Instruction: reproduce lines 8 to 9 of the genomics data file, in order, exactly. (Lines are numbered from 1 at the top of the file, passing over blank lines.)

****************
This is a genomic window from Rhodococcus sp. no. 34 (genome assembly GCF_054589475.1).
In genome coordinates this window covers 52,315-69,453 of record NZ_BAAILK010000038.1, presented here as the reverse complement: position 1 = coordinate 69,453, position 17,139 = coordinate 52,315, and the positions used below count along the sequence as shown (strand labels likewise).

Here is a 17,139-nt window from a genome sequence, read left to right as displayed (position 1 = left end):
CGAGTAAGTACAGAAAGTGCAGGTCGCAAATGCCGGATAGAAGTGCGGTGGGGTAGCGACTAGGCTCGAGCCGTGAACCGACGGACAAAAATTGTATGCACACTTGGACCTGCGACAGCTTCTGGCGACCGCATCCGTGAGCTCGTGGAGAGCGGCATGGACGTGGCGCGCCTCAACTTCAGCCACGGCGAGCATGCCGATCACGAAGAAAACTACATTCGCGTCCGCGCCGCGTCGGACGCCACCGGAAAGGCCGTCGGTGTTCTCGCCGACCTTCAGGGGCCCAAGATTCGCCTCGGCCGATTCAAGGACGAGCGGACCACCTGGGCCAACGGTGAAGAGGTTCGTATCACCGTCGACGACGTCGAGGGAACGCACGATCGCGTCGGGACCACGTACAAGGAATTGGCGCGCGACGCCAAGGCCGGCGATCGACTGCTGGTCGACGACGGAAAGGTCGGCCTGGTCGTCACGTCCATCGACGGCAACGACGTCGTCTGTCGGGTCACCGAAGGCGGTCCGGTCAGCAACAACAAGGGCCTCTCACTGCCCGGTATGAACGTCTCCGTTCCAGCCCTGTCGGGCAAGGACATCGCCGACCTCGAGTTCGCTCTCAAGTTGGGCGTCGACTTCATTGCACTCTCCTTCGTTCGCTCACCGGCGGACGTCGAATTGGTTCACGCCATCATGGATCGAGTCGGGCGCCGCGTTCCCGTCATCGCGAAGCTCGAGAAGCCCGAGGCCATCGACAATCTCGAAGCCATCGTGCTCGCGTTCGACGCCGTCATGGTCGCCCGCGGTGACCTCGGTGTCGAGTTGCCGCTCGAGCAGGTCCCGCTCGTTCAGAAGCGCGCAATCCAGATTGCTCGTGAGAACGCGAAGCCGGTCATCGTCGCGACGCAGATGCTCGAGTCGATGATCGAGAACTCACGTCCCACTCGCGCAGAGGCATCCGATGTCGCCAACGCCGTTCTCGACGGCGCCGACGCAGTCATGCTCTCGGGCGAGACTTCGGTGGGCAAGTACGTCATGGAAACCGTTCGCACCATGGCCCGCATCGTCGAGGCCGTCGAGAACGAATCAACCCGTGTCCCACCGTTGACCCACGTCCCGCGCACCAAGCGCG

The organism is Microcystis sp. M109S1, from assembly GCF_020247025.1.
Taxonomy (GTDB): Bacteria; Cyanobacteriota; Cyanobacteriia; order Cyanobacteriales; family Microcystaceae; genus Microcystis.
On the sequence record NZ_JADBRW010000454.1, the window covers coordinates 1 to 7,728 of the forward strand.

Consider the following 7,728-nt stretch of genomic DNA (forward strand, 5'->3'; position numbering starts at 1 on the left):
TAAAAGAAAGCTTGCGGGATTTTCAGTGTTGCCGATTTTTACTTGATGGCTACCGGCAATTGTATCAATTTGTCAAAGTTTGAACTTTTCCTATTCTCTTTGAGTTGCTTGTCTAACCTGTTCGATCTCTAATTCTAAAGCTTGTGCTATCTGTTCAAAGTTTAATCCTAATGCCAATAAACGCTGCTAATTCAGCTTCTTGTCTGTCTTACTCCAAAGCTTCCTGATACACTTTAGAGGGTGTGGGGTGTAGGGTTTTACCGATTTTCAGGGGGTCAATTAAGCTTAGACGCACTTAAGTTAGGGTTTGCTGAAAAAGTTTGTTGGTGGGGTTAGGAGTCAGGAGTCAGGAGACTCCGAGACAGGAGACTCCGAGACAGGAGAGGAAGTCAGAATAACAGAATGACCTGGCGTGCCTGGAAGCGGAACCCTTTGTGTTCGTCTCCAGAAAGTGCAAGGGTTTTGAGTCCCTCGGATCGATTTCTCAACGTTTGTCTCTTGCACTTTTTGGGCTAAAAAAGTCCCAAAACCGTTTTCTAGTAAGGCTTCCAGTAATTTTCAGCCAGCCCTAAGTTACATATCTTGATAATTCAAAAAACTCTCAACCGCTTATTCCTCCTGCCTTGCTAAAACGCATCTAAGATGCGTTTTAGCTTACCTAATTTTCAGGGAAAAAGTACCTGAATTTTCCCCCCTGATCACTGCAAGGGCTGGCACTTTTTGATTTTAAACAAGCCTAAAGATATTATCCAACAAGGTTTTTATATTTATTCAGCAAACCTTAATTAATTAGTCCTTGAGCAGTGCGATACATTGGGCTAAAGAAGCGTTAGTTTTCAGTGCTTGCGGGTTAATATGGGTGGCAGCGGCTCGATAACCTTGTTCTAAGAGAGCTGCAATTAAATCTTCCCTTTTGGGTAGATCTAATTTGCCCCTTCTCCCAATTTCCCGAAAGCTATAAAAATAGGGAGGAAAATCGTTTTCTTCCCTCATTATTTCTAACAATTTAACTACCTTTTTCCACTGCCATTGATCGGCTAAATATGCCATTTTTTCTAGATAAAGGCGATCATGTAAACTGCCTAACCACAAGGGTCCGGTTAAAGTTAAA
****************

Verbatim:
Consider the following 7,728-nt stretch of genomic DNA (forward strand, 5'->3'; position numbering starts at 1 on the left):
TAAAAGAAAGCTTGCGGGATTTTCAGTGTTGCCGATTTTTACTTGATGGCTACCGGCAATTGTATCAATTTGTCAAAGTTTGAACTTTTCCTATTCTCTTTGAGTTGCTTGTCTAACCTGTTCGATCTCTAATTCTAAAGCTTGTGCTATCTGTTCAAAGTTTAATCCTAATGCCAATAAACGCTGCTAATTCAGCTTCTTGTCTGTCTTACTCCAAAGCTTCCTGATACACTTTAGAGGGTGTGGGGTGTAGGGTTTTACCGATTTTCAGGGGGTCAATTAAGCTTAGACGCACTTAAGTTAGGGTTTGCTGAAAAAGTTTGTTGGTGGGGTTAGGAGTCAGGAGTCAGGAGACTCCGAGACAGGAGACTCCGAGACAGGAGAGGAAGTCAGAATAACAGAATGACCTGGCGTGCCTGGAAGCGGAACCCTTTGTGTTCGTCTCCAGAAAGTGCAAGGGTTTTGAGTCCCTCGGATCGATTTCTCAACGTTTGTCTCTTGCACTTTTTGGGCTAAAAAAGTCCCAAAACCGTTTTCTAGTAAGGCTTCCAGTAATTTTCAGCCAGCCCTAAGTTACATATCTTGATAATTCAAAAAACTCTCAACCGCTTATTCCTCCTGCCTTGCTAAAACGCATCTAAGATGCGTTTTAGCTTACCTAATTTTCAGGGAAAAAGTACCTGAATTTTCCCCCCTGATCACTGCAAGGGCTGGCACTTTTTGATTTTAAACAAGCCTAAAGATATTATCCAACAAGGTTTTTATATTTATTCAGCAAACCTTAATTAATTAGTCCTTGAGCAGTGCGATACATTGGGCTAAAGAAGCGTTAGTTTTCAGTGCTTGCGGGTTAATATGGGTGGCAGCGGCTCGATAACCTTGTTCTAAGAGAGCTGCAATTAAATCTTCCCTTTTGGGTAGATCTAATTTGCCCCTTCTCCCAATTTCCCGAAAGCTATAAAAATAGGGAGGAAAATCGTTTTCTTCCCTCATTATTTCTAACAATTTAACTACCTTTTTCCACTGCCATTGATCGGCTAAATATGCCATTTTTTCTAGATAAAGGCGATCATGTAAACTGCCTAACCACAAGGGTCCGGTTAAAGTTAAA